In January 2008, I wrote a post expressing my concerns about Facebook as a long-term high-growth business. Given the recent changes at Facebook it made sense to revisit my views and see how they stood up in the current light.
On the face of it my concerns about Facebook seem to be unfounded. Many of my concerns don’t seem to be supported by Facebook’s numbers:
- Facebook’s user experience
- Negative network effects
- Developer relations
The site has grown to over 400 million users, if it was a world region it would be roughly equivalent 80 per cent of the population of the European Union. This audience can take advantage of some 550,000 applications. It has an audience that is so engaged over 300,000 help translate the site into different languages, allowing it expand its global audience. You can interact with Facebook in Irish and Leet Speak; I am sure that Klingon and Na’vi will be on the way.
Privacy concerns have sprung up again, but many experts think that they maybe overblown with Facebook’s success bringing on the customary tall poppy syndrome response.
A good measure of the audience dissatisfaction with Facebook about compromised privacy can be derived from the fact that the top search which comes up when you start typing ‘how do I’ in Google is ‘how do I delete my facebook account’.
Given my job, I need to keep a toe in the Facebook eco-system just so I know what I am talking about, but I have locked my profile down do tightly that it is pretty much useless as a ‘social’ service. I am not the only one.
This collective cleansing of Facebook user data by consumers, affects the amount of utility that Facebook’s audience can gain from the site; this is likely to impact on future user engagement and the ability to attract both brand interactions and advertisers.
Facebook’s response to policy makers hasn’t engendered consumer trust. These changes also have to be seen in the context of other cock-ups like Beacon a few years ago. I get the sense that the zeitgeist may have changed, Facebook may have started to fall out of favour.
Part of the problem with the privacy settings is their obstification by design which could have been precisely created to be a willfully bad user experience. Negative network effects are at work making it harder to wade through the mass of content on Facebook to find the group or fan page that you may want. It is telling that I have been recently using Google rather than Facebook’s own search to locate groups and fan pages of interest.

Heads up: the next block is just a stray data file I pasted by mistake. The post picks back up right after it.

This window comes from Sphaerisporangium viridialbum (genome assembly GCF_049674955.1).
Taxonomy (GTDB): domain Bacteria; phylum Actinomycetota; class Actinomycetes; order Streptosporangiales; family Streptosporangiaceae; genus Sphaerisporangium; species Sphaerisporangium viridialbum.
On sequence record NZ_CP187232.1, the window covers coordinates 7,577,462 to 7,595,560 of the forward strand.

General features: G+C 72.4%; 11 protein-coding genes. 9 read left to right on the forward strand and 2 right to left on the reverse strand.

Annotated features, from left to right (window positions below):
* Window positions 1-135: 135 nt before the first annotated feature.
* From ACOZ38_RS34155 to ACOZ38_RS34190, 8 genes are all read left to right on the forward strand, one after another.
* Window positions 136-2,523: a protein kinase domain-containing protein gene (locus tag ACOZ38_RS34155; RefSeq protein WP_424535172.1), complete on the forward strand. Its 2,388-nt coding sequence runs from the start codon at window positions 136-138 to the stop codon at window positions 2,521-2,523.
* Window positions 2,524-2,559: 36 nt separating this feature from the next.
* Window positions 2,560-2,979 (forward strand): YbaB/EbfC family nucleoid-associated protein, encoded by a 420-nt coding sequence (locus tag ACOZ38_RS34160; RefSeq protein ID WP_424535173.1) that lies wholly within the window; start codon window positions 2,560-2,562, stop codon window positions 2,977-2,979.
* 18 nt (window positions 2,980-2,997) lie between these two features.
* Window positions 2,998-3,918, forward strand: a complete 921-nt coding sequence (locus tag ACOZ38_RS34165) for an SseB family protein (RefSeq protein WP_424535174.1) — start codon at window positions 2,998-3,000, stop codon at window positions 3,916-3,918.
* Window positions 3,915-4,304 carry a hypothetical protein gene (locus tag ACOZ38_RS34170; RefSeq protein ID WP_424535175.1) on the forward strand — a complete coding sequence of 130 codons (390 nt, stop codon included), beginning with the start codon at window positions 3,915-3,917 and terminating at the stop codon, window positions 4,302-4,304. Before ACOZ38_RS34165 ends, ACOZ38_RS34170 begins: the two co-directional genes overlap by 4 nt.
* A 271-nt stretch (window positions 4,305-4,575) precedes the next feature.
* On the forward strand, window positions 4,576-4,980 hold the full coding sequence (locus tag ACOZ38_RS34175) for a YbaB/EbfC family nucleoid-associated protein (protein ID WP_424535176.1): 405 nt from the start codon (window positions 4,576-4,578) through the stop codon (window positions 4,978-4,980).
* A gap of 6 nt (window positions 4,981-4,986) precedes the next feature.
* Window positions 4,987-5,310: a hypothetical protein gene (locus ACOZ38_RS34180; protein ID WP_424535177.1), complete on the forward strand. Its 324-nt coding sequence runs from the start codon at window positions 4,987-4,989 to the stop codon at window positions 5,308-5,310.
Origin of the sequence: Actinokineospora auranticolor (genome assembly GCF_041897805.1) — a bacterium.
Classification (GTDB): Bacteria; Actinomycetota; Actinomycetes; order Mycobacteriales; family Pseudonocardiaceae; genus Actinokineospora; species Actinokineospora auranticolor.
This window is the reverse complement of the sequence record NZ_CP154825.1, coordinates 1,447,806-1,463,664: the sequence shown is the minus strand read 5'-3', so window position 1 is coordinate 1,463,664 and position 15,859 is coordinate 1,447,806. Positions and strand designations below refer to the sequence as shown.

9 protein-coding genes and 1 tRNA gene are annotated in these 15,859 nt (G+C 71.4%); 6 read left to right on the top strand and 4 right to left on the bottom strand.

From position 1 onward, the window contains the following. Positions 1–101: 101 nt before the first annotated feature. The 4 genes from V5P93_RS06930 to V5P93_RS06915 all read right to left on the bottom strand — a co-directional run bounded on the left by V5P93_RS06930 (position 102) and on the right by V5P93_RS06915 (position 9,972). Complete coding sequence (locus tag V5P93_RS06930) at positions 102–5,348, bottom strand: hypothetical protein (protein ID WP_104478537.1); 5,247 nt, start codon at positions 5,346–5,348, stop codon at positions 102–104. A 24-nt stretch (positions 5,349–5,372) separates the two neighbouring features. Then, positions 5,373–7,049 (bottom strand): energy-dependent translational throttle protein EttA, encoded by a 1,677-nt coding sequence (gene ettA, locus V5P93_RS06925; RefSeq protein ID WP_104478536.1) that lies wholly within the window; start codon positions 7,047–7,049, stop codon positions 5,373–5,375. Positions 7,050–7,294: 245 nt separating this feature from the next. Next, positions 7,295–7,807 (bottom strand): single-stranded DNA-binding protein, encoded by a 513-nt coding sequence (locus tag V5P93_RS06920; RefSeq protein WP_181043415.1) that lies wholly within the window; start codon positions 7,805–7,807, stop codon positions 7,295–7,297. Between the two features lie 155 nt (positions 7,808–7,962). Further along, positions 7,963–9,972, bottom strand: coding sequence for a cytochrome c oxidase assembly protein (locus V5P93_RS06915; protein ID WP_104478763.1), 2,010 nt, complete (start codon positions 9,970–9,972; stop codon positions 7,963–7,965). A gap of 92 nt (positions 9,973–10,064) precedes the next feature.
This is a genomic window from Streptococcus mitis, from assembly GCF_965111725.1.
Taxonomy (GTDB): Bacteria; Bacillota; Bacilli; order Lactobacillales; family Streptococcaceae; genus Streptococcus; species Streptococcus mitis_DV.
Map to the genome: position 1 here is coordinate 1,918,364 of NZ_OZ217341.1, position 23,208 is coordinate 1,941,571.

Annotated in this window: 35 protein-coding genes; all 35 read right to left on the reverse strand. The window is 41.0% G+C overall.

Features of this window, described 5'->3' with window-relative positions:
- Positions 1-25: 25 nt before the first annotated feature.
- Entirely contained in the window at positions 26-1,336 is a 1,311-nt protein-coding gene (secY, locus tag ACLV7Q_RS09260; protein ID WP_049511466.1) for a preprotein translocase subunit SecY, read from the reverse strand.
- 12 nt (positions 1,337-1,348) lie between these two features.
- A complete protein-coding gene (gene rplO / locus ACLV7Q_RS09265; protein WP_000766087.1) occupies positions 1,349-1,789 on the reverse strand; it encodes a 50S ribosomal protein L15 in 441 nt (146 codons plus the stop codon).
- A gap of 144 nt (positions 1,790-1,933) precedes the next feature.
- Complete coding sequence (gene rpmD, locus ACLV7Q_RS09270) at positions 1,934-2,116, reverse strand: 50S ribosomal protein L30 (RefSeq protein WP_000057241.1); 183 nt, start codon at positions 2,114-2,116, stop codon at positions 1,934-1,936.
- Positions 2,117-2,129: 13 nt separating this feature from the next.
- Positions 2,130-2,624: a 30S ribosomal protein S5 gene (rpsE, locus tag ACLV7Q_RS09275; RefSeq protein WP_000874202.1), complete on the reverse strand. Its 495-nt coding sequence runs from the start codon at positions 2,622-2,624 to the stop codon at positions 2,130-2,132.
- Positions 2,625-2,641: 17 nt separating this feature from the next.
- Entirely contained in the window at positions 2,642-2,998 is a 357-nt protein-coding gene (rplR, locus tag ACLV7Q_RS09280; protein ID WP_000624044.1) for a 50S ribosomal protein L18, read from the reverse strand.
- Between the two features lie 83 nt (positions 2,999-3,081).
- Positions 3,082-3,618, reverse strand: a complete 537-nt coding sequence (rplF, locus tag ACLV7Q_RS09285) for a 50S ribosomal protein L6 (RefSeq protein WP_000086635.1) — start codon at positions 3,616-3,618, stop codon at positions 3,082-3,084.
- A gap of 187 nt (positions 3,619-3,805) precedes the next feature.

Google has effectively become the de facto gate-keeper again. What does this mean for the Microsoft | Facebook partnership in the future?
With many of its recent rules changes Facebook hasn’t been doing itself any favours. Recent catch-ups with industry peers have revolved into support sessions on how to circumvent new Facebook regulations on application development and promotion or brand engagement campaigns. The apt ‘zucked‘ description for a person or entity adversely affected by Facebook’s rule changes reminds people of a dominant Microsoft right on the cusp of the anti-trust trials that marked its high point.
I stand by the hypothesis of my original article two years ago, it feels that the negative point of inflection for Facebook is now coming ever nearer: Facebook is a dead man walking.
Footage shot by CBS TV news in the US showing coastguards turning away media from filming an oil-covered beach because of ‘BP rules’ is widely being touted by environmentalists of government collusion with BP.
Watch CBS News Videos Online
However it may not be as simple as that, the oil covered sand represents a potential chemical irritant and may also have noxious vapours from lighter fractions and sulphur compounds – so I could see a health issue and potential liability issues in keeping the beach clear of non-professionals.
That may not help BP’s case given that both coastguard and contractors were not wearing or carrying safety equipment in plain sight beyond what looked like buoyancy vests and hard hats.